Hany Abu-Assad is a Palestinian filmmaker and, unsurprisingly, has some intriguing stories to tell. His lack of style might not be to everyone’s taste and melodrama is never far away, but a looking glass into what life is truly like in a West Bank village is a journey in itself.

Omar (Adam Barki), Amjad (Samer Bisharat) and Tarek (Eyad Hourani) met in kindergarten and now belong to the same revolutionary group. Omar and Amjad are both competing for the hand of Nadia (Leem Lubany), Tarek’s sister, and it is up to Tarek to decide who the successful suitor will be. In the meantime, the three carry out an assault on an Israeli checkpoint and a guard is shot dead. They escape, but discover there is a traitor in their midst when Omar is arrested and questioned. The police do not have enough evidence for a prosecution, so he is released, but from that time on the three are dogged by the events of the night they took an Israeli life.

Omar movie poster.
Omar movie poster.

The film opens with Omar loitering by a 30′ wall. The moment the street is deserted, he uses a rope to scale the graffiti-daubed barrier that separates him from his friends. He slithers up the sheer face with the agility of someone who has done this many times, but when he reaches the top, a bullet smashes into the concrete inches away. He swoops away, losing his aggressors in the narrow alleyways that would swallow up a less wily fugitive.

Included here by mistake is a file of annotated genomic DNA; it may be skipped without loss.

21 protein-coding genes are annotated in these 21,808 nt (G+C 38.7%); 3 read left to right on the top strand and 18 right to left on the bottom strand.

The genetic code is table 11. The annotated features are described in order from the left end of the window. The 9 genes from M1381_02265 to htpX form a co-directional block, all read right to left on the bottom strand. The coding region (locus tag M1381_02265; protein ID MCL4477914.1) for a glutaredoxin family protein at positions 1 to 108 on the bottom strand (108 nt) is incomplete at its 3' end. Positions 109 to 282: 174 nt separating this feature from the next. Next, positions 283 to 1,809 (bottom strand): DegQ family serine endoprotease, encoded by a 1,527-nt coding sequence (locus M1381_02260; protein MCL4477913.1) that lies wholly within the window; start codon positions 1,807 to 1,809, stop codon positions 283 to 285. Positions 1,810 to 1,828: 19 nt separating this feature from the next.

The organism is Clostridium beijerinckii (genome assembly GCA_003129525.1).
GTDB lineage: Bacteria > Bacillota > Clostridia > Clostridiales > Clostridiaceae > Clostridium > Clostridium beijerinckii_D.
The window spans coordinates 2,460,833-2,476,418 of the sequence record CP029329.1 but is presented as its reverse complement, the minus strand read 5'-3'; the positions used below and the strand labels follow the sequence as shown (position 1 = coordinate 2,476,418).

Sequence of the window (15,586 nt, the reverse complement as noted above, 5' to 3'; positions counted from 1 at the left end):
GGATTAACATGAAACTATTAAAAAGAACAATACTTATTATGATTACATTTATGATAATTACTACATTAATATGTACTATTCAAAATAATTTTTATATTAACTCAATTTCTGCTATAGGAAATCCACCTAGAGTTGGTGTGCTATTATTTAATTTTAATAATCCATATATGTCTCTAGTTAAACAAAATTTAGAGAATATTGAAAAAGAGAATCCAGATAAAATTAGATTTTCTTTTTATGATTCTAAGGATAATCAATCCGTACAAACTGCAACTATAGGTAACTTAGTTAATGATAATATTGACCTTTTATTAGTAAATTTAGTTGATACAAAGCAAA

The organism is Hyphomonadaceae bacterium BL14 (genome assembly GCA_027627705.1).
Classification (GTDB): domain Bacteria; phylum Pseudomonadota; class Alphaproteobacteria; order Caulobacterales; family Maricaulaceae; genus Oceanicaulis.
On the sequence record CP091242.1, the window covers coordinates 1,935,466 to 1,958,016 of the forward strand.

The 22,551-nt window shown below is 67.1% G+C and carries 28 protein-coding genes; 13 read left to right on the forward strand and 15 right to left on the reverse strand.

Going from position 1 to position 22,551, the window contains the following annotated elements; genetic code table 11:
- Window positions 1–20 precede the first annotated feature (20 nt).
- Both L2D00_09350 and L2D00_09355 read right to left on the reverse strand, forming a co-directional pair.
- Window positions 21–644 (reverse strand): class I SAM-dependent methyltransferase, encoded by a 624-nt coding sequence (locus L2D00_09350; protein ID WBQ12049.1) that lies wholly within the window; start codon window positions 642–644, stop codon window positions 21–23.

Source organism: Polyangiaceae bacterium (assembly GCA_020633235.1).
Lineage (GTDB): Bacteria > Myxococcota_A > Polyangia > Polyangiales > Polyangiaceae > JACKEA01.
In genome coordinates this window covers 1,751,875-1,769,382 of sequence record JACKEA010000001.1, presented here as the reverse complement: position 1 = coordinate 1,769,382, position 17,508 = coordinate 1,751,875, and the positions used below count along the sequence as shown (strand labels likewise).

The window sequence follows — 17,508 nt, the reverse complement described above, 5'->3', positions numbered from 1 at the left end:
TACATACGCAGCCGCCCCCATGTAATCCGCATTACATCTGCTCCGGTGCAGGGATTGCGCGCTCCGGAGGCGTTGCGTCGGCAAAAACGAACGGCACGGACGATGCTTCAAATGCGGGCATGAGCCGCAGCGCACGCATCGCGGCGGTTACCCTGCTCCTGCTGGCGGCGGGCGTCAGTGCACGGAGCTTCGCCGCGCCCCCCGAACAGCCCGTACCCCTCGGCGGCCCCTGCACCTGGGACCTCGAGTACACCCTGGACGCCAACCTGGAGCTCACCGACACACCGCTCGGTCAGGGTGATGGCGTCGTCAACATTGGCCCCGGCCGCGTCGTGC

This sequence is the audience’s first glimpse of what life is like for the people who occupy this divisive land and the stark wall and unrelenting labyrinth are apt metaphors for the Palestinians’ plight. However, the pace soon slows and, although the story is easy to follow, it’s often episodic and a lot of information is missing, in particular about the lives of the characters as revolutionaries. The three act like free-wheeling dissidents and it’s confusing to discover that they’re actually members of a recognized faction. There’s also a lack of information about the characters themselves, who are difficult to relate to as their emotions are as hidden as the secrets they keep.

What this film does well, and what was undoubtedly the filmmaker’s intent, is to forever embolden the line between terrorist and freedom fighter. Is Omar a terrorist, as the Israelis claim, or is he a principled man, unwilling to accept the humiliation his oppressors subject him to on a daily basis? There seems to be only one answer, which means the real answer won’t come from those dusty West Bank streets, but from across a mahogany table, when enough finally becomes too much, and the lion lays down with the lamb.


Limited theatrical release.
Now streaming on Netflix.